Guide for Aviation Medical Examiners

Item 47. Psychiatric Conditions

The FAA does not expect the Examiner to perform a formal psychiatric examination. However, the Examiner should form a general impression of the emotional stability and mental state of the applicant. There is a need for discretion in the Examiner/applicant relationship consonant with FAA's aviation safety mission and the concerns of all applicants regarding disclosure to a public agency of sensitive information that may not be pertinent to aviation safety. Examiners must be sensitive to this need while, at the same time, collect what is necessary for a certification decision.

When a question arises, the Federal Air Surgeon encourages Examiners first to check this Guide for Aviation Medical Examiners and other FAA informational documents. If the question remains unresolved, the Examiner should seek advice from a RFS or the Manager of the AMCD.

Review of the applicant's history as provided on the application form may alert the Examiner to gather further important factual information. Information about the applicant may be found in items related to age, pilot time, and class of certificate for which applied. Information about the present occupation and employer also may be helpful. If any psychotropic drugs are or have been used, followup questions are appropriate. Previous medical denials or aircraft accidents may be related to psychiatric problems.

Psychiatric information can be derived from the individual items in medical history (Item 18). Any affirmative answers to Item 18.m., Mental disorders of any sort; depression, anxiety, etc., or Item 18.p., Suicide attempt, are significant. Any disclosure of current or previous alcohol or drug problems requires further clarification. A record of traffic violations may reflect certain personality problems or indicate an alcohol problem. Affirmative answers related to rejection by military service or a military medical discharge require elaboration.

Reporting symptoms such as headaches or dizziness, or even heart or stomach trouble, may reflect a history of anxiety rather than a primary medical problem in these areas. Sometimes, the information applicants give about their previous diagnoses is incorrect, either because the applicant is unsure of the correct information or because the applicant chooses to minimize past difficulties. If there was a hospital admission for any emotionally related problem, it will be necessary to obtain the entire record.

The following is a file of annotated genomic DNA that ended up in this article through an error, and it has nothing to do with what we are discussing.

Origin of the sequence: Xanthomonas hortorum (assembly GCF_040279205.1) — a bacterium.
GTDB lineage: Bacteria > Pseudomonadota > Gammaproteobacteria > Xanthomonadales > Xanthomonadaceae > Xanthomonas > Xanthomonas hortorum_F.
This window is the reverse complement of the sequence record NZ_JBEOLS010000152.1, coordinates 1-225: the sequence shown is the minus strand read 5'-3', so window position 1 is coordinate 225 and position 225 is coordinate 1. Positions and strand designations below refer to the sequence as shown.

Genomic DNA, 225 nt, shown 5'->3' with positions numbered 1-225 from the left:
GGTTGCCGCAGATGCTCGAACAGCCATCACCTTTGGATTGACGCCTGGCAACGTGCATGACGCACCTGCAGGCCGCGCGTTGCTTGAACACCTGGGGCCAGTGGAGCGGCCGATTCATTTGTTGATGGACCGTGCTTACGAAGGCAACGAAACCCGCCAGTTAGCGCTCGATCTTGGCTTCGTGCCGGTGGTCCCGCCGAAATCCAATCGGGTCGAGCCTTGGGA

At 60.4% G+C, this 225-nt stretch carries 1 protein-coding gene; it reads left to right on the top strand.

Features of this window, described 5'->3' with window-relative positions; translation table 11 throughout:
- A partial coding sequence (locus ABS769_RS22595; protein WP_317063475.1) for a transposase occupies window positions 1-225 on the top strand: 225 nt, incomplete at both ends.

Valuable information can be derived from the casual conversation that occurs during the physical examination. Some of this conversation will reveal information about the family, the job, and special interests. Even some personal troubles may be revealed at this time. The Examiner's questions should not be stilted or follow a regular pattern; instead, they should be a natural extension of the Examiner's curiosity about the person being examined. Information about the motivation for medical certification and interest in flying may be revealing. A formal Mental Status Examination is unnecessary.

For example, it is not necessary to ask about time, place, or person to discover whether the applicant is oriented. Information about the flow of associations, mood, and memory, is generally available from the usual interactions during the examination. Indication of cognitive problems may become apparent during the examination. Such problems with concentration, attention, or confusion during the examination or slower, vague responses should be noted and may be cause for deferral.

The Examiner should make observations about the following specific elements and should note on the form any gross or notable deviations from normal:

  1. Appearance (abnormal if dirty, disheveled, odoriferous, or unkempt);
  2. Behavior (abnormal if uncooperative, bizarre, or inexplicable);
  3. Mood (abnormal if excessively angry, sad, euphoric, or labile);
  4. Communication (abnormal if incomprehensible, does not answer questions directly);
  5. Memory (abnormal if unable to recall recent events); and
  6. Cognition (abnormal if unable to engage in abstract thought, or if delusional or hallucinating).

Significant observations during this part of the medical examination should be recorded in Item 60, of the application form. The Examiner, upon identifying any significant problems, should defer issuance of the medical certificate and report findings to FAA. This could be accomplished by contacting a RFS or the Manager of the AMCD.

Last updated: Friday, March 10, 2023